The University of Kentucky will raise tuition 3 percent for in-state undergraduate and graduate students in the next school year, the smallest increase since 1997 at a school where tuition has jumped 154 percent since 2002.
The average in-state undergraduate student will pay $10,110 in the 2013-14 school year, the first time annual tuition has topped $10,000.
Tuition for out-of-state undergraduate and graduate students will increase 6 percent, bringing the average tuition for an undergraduate to $21,203. However, the schools of pharmacy, medicine and dentistry will hold the tuition increase for out-of-state graduate students to 3 percent because of competitive pressure.
Housing costs also will go up 3 percent for regular dorm housing and 4 percent for premium housing. A traditional double-occupancy dorm room will cost $2,323 a semester. A premium double-occupancy room will cost $3,325 a semester.
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The UK Board of Trustees approved the plan Tuesday without discussion. It now goes to the Kentucky Council on Postsecondary Education for final approval.
The move reflects a promise that President Eli Capilouto made to students last year, when UK was planning its two-year budget. That budget had a $43 million hole caused by declines in state revenue and other costs, and it included campus-wide cuts and layoff of about 1 percent of the workforce — the first widespread layoffs in recent history.
Capilouto said the pain would allow him to curb tuition increases, a move that was also helped by UK's largest incoming class, which produced more tuition revenue than expected.
He also has pledged a 5 percent merit pool salary increase for faculty and staff, but the Board of Trustees will not considered that until June.
Capilouto said the smaller tuition increase was an effort to put students first.
"One important way that manifests itself is in our efforts to create a high-quality learning environment that is more affordable and accessible to more Kentucky families," he said.
Board of Trustees Chairman Britt Brockman said the board was trying to reach a balance between helping Kentucky families and dealing with decreased state funding.
"Our goal would be to keep it (tuition increases) in this range," he said. "We want to be creative and keep costs low."
Stephen Bilas, the student trustee on the board, said he was glad that the promised 3 percent increase had happened.
"It's definitely a challenging time for us," Bilas said. "But students can see things happening on campus. ... We're starting to get more bang for our buck."
Among the changes on campus are new residence halls, the first of which will be open in August.
On Tuesday, the board gave final approval to three new construction projects on campus: a $65 million renovation and expansion of the Gatton School of Business and Economics, a $110 million renovation of Commonwealth Stadium and other football facilities, and a $100 million science building to replace the aging chemistry/physics building on Rose Street. The debt issued for the stadium and science building will be mostly paid by the athletics department.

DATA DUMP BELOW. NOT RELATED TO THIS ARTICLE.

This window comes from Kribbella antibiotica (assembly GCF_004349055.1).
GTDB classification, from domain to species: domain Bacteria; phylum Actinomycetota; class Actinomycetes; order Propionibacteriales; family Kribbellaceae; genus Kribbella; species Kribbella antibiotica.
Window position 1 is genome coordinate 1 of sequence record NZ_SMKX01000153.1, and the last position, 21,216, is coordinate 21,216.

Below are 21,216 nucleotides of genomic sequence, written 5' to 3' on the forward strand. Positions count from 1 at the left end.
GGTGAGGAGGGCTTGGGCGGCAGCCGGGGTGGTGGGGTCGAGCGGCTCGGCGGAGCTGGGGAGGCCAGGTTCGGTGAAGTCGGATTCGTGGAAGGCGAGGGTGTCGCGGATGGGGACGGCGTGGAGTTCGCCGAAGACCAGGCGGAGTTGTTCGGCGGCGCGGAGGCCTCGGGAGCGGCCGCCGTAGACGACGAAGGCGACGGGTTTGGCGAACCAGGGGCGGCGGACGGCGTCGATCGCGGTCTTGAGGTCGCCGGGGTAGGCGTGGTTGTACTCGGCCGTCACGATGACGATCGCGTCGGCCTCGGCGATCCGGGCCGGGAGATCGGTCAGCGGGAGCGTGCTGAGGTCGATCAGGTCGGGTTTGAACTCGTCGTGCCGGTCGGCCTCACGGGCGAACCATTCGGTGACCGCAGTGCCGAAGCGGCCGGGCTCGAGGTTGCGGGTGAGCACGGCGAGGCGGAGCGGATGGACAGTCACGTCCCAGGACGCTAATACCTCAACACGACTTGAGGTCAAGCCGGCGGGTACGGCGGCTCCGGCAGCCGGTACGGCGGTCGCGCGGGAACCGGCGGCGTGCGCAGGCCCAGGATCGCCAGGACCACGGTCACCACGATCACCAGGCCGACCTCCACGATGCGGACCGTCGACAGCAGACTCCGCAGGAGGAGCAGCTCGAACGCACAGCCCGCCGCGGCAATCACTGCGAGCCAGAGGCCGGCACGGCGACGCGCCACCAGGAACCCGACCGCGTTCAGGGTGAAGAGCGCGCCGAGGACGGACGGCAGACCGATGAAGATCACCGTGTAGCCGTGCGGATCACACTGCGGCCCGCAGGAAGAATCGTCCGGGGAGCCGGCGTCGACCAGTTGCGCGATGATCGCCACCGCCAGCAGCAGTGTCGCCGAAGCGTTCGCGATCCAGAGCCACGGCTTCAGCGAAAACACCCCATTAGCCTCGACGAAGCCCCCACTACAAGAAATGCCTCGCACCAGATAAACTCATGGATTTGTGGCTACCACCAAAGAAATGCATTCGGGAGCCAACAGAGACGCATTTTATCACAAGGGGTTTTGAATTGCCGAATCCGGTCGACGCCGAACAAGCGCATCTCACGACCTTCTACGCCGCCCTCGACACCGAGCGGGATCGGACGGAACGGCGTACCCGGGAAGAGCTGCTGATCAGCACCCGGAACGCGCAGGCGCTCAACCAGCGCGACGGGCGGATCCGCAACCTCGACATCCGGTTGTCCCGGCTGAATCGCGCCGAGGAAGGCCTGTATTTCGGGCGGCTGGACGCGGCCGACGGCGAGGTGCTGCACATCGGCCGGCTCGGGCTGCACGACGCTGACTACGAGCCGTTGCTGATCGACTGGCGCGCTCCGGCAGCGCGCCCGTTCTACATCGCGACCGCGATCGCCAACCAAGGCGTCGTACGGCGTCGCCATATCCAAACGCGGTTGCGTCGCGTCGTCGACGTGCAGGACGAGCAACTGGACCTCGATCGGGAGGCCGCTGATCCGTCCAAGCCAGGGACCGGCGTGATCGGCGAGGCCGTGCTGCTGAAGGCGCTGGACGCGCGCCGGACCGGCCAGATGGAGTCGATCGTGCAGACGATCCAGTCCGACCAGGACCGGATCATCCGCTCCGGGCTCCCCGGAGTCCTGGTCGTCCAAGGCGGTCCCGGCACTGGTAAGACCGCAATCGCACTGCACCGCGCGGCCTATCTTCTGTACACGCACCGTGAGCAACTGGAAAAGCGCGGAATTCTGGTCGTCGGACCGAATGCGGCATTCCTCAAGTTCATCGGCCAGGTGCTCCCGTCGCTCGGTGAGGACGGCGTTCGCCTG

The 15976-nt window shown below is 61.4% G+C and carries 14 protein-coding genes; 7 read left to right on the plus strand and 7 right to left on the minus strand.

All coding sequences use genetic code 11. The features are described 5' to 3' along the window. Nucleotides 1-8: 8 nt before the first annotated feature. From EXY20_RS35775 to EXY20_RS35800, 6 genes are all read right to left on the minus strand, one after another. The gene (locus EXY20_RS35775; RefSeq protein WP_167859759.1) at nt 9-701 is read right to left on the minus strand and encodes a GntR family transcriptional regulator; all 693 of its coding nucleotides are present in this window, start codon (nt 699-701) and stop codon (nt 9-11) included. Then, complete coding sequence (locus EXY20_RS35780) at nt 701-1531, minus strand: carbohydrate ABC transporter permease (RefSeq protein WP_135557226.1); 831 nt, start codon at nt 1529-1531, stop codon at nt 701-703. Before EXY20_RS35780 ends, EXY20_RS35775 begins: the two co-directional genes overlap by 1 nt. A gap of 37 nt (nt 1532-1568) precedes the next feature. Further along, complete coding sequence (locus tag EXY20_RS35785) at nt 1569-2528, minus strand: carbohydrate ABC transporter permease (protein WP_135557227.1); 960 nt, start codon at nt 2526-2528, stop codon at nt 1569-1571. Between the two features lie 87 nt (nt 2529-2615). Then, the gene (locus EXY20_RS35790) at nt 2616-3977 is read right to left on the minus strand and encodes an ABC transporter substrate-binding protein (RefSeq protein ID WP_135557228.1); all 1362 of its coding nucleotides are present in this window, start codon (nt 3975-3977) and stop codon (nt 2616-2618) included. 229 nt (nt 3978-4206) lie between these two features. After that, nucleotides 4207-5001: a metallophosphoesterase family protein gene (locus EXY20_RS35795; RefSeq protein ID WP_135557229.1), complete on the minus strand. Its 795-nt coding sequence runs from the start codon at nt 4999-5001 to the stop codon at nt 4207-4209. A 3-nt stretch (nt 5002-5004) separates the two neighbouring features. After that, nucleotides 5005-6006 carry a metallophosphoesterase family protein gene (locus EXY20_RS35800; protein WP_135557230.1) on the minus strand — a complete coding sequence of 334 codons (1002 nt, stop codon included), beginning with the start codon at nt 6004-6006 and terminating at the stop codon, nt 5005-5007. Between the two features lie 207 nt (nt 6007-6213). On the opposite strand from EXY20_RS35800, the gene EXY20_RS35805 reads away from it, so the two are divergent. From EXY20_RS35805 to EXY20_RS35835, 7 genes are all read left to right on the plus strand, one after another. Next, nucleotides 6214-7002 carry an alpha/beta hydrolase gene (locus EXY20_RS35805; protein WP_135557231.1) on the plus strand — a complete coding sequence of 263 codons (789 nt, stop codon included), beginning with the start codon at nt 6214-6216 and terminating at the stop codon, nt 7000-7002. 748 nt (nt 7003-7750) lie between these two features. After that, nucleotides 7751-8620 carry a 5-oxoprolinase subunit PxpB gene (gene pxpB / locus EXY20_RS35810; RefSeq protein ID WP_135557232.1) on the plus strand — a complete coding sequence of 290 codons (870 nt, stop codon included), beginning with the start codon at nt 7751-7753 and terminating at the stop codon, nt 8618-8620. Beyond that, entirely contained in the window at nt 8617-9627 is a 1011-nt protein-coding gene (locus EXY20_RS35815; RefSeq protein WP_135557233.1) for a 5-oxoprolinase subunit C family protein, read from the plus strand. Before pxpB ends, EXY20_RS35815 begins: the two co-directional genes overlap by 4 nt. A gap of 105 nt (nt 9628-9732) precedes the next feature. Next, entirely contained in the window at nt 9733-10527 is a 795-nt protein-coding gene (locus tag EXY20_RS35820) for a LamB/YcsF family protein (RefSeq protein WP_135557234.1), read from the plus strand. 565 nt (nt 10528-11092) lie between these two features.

The Gatton project will be mostly paid for with private donations; the school has raised $34 million so far. UK announced nearly $15 million of that amount Tuesday.
The board accepted pledges of $5 million each from Lexington car dealer Don Jacobs Sr. and Howard Lewis of Solon, Ohio, the founder and CEO of Family Heritage Life Insurance Co. of America. William Seale, who earned three degrees from UK, pledged $4 million to the renovation. Lexington Realtor Tim Haymaker pledged $500,000.
Trustee Frank Shoop praised the construction planning process, in which UK and other universities planned specific projects that they could pay for with their own money rather than using state General Fund money. The General Assembly gave enthusiastic approval of the selected projects in February.
"This thing really took steam early, and a lot of people worked on this and got it done," Shoop said. "It was one of the best-orchestrated things I've ever seen."
The UK board also approved awarding four University Research Professorships, worth $40,000 each, for research in the next academic year. Recipients are Bernhard Hennig, an agriculture professor working on nutrition and cardiovascular disease; Wolfgang Korsch, a physics professor working on nuclear physics and the structure of nucleons; Mark Lovell, a chemistry professor working on a potential test for Alzheimer's disease; and Zhongwei Shen, a math professor who researches homogenization theory.
The board also approved three honorary doctorates to be awarded at commencement on May 5. They will be given to:
■ Deborah Hersman, chairwoman of the National Transportation Safety Board, who was the lead investigator of the 2006 crash of Comair Flight 5191 and who became close to many victims' families in Lexington.
■ Jamal Mashburn, a former UK basketball player who became a successful businessman and philanthropist.
■ Robert Milton Huffaker, a Wayne County native and UK alum who worked at NASA for many years before founding a company to develop Doppler laser technology for weather and military applications.